Autism has reached epidemic proportions and it appears medical science has yet to find a definitive cause. According to the Centers for Disease Control and Prevention, approximately 1 in 88 children suffer from an autism spectrum disorder (ASD), and the condition is nearly five times more likely to occur in boys than in girls.
Although some believe that genetics and/or environmental factors may play a role, the verdict is still out there.
Now a study published in the journal PLOS Computational Biology, has revealed that toxins in the environment may play a much more significant role in the formation of this neurodevelopmental disorder than previously thought.
Researchers of this study from the University of Chicago examined medical records from more than 100 million people living in the United States. Their analysis revealed that autism and intellectual disability (ID) rates correlated with incidences of genital malformations in newborn males.
According to these researchers, this association is an indicator of exposure to harmful environmental factors during congenital development.
According to Andrey Rzhetsky, a professor of genetic medicine and human genetics at the University of Chicago, and one of the study’s authors, he discovered that during pregnancy there are certain sensitive periods where the fetus is very vulnerable to a range of small molecules. These molecules come from things like plasticizers, prescription drugs and environmental pesticides. Essentially these small molecules alter normal development.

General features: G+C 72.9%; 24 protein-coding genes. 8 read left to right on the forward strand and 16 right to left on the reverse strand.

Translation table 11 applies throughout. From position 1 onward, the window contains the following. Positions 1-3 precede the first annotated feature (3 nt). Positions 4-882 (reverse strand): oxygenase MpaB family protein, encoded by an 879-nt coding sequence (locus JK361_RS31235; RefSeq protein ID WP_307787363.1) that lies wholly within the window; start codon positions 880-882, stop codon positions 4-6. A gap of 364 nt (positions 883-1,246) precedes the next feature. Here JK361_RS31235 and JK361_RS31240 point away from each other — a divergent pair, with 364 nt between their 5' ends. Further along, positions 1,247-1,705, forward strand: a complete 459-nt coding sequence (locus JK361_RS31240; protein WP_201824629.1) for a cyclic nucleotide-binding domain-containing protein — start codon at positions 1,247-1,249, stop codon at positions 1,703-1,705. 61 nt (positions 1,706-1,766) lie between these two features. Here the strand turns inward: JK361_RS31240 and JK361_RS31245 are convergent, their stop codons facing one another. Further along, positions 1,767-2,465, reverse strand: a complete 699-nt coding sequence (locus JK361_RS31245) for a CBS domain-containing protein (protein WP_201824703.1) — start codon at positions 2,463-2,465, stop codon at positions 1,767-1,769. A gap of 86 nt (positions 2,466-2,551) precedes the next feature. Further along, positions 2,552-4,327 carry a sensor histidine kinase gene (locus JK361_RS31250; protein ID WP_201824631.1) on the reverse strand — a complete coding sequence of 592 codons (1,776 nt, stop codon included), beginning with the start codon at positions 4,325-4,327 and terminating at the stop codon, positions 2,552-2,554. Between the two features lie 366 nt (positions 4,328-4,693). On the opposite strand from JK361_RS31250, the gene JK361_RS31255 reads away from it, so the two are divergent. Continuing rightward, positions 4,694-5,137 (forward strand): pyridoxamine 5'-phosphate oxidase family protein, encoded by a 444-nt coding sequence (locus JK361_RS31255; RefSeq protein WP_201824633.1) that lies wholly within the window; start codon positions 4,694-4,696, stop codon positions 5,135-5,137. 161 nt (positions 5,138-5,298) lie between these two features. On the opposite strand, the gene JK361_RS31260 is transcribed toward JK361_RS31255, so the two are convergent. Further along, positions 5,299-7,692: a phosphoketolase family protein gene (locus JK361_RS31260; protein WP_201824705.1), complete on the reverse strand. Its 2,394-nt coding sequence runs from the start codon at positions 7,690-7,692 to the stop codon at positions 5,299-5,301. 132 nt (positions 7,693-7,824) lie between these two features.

To conduct the research, Rzhetsky and his team carefully studied and analyzed data from insurance claims from individual states and more than 3,100 counties. They basically compared autism rates and cases of congenital malformations of the male reproductive system – such as micropenis, hypospadias (urethra on the underside of the penis), undescended testicles and more.
What was astounding was the fact that the researchers found that autism rates increased by 283 percent for every 1 percent increase in frequency of congenital malformations while intellectual disability rates increased by 94 percent for every 1 percent increase.
Rzhetsky concluded that malformations predict very strongly the rates of autism, and the rate of malformation per person varies significantly across the country.
The association was much stronger in boys, as male children with autism were almost six times more likely to have congenital malformations.
Although the medical community claims that there is no definitive cause for autism, Rzhetsky hopes his study will ignite a shift in the scientific community from researching mostly genetic causes to researching more environmental factors.
According to Rzhetsky, the takeaway is that the environment may play a very significant role in autism, and we should be paying more attention to it.
Rzhetsky, Bagley, Wang, Lyttle, Cook, Altman, Gibbons, Environmental and State-Level Regulatory Factors Affect the Incidence of Autism and Intellectual Disability, PLOS Computational Biology, March 13, 2014
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